When I was in Italy, I made a day trip out to the countryside. They had a big wine festival: it was the region of Italy where they harvest all of the Prosecco. And they had this big party basically in a huge barn with like, 200 people. And I knew one person there, a friend of mine. She was basically taking me to see her hometown.
Imagine: 200 people, none of them speak English except for me and my friend. I'm a foot taller than everybody else, red hair, you know, sticking out like a sore thumb. And we were sitting at the table eating pasta fagioli. I had never tried it before. It was fantastic. I gobbled it up. And there was some sauce left on the plate, so I reached and took a french fry and I was going to scoop up some of the sauce.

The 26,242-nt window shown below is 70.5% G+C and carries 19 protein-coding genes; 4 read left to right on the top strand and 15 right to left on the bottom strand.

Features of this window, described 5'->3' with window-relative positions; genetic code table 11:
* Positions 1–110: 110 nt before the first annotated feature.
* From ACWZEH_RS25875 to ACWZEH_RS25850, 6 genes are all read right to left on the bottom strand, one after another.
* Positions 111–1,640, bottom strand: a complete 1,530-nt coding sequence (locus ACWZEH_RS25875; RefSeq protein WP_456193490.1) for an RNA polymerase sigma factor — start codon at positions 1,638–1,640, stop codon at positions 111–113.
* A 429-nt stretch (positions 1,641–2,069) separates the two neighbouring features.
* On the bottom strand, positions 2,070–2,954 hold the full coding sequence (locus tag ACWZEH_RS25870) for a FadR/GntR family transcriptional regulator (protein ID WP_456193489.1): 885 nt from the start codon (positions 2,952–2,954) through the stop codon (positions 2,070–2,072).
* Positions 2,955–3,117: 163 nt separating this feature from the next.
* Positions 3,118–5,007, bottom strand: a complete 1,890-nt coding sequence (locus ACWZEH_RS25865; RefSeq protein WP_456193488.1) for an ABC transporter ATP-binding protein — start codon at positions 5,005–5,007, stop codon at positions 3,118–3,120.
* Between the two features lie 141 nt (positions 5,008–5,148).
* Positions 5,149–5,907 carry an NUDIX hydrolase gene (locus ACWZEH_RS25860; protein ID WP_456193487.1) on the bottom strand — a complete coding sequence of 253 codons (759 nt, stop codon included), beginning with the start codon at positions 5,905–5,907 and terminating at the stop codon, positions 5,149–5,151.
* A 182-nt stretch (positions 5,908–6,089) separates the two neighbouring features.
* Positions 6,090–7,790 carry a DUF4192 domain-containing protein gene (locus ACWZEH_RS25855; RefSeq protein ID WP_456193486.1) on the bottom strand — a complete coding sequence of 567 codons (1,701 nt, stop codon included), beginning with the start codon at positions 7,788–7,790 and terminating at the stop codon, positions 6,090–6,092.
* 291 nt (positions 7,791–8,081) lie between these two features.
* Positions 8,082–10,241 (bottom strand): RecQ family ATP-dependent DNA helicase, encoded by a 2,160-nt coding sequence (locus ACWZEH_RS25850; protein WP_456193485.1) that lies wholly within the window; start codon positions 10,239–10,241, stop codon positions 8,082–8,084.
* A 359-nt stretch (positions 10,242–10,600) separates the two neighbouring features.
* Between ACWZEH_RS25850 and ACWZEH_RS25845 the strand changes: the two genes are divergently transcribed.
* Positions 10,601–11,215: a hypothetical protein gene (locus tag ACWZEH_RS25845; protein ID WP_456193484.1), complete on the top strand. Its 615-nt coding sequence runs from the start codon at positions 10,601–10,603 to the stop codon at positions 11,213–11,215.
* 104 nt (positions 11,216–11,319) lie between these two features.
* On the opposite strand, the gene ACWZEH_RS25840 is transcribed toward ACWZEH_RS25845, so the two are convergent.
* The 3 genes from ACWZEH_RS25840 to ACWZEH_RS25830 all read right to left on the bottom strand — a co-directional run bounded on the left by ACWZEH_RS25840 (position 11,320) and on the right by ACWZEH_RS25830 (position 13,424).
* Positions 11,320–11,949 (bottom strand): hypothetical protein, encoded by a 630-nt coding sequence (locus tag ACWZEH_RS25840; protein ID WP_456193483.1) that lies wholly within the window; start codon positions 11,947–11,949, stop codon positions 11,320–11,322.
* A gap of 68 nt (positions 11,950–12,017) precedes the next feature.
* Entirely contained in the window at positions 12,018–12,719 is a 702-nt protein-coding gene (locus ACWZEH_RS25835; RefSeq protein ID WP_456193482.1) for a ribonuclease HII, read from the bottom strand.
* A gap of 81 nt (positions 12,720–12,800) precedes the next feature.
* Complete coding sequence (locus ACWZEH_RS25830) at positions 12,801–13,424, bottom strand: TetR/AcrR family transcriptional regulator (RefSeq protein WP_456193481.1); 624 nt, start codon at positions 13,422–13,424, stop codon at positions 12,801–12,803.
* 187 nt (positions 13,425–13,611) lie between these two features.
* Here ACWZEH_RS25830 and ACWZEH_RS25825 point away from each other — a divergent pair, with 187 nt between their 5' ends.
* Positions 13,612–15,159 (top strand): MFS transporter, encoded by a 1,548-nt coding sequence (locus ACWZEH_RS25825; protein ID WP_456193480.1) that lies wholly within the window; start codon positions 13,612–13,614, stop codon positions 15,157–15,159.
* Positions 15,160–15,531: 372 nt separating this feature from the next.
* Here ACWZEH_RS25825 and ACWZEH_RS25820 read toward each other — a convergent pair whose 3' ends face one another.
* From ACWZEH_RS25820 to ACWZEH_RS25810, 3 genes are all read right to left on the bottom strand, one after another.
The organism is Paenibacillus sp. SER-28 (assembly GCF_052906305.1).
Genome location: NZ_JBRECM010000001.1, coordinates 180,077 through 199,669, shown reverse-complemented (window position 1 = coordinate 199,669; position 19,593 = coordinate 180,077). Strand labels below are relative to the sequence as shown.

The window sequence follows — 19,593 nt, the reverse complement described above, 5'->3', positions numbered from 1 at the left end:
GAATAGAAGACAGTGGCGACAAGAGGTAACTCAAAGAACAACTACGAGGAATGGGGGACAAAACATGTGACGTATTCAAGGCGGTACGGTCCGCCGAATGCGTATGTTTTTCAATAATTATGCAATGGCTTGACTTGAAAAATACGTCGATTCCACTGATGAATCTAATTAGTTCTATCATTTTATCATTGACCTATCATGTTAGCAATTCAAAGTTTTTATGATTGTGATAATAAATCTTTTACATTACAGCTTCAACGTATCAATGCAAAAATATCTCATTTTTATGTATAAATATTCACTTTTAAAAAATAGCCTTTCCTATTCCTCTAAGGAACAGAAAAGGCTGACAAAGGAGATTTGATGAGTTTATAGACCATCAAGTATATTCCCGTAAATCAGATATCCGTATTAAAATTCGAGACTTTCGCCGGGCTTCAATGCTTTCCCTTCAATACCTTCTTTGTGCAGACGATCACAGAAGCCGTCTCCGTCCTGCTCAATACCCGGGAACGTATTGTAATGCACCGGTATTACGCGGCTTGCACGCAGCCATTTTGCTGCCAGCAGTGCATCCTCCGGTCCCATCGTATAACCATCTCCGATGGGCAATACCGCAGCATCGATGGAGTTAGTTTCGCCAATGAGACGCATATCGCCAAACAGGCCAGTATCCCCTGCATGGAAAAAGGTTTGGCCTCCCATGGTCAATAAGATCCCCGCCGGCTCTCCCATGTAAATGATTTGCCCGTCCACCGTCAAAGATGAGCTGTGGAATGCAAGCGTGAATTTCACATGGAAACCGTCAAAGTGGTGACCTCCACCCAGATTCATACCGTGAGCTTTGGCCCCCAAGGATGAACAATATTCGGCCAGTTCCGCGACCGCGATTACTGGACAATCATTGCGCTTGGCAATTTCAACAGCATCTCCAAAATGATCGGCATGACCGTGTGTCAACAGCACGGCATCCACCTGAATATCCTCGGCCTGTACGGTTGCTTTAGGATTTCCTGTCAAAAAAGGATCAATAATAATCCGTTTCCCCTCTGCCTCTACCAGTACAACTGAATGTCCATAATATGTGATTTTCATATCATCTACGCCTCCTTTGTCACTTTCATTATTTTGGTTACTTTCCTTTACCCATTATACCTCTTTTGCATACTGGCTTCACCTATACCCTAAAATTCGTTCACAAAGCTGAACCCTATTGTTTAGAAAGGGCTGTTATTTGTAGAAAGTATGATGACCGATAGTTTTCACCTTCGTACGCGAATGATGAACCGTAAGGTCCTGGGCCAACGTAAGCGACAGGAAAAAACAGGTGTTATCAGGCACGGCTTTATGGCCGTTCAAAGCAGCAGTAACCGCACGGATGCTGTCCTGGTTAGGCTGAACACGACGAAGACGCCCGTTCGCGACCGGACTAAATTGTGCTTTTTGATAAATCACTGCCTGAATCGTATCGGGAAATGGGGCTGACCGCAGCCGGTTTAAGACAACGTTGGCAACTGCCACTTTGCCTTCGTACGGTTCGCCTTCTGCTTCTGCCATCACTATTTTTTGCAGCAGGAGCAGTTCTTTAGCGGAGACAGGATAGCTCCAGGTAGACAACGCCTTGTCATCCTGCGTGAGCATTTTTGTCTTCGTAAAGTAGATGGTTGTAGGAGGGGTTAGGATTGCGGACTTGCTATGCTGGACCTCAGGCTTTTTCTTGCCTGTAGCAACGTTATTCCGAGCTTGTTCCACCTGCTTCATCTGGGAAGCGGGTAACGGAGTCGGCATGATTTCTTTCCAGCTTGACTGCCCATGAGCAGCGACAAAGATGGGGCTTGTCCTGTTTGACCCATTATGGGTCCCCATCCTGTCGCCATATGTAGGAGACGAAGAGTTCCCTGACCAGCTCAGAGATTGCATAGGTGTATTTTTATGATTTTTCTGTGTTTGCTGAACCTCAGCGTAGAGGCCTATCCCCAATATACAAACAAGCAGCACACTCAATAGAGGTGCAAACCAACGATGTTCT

For any Italians reading this, they already know what the reaction was. The cousin of the person I was with ended up slapping my hand because it's such a faux pas over there. Everybody was, you know, kind of joking, but kind of serious like, "You can't just dip anything in anything! That's the most American thing I've ever seen!" Just a long table of Italians, jaws dropped. They all just gasped in horror.
I think it's really good and healthy to take yourself out of your comfort zone. Sometimes it's involves falling on your face a few times… but just the fact that, you know, I could really pick myself up, drop myself in a place that's so foreign and not only figure my way around, but have a really deeply awesome experience and meet lots of friends and have tons of fun and make all of these memories... I think I sort of learned I can rely on myself more than I used to think.
--Alex Rinkus, JD Student, Law School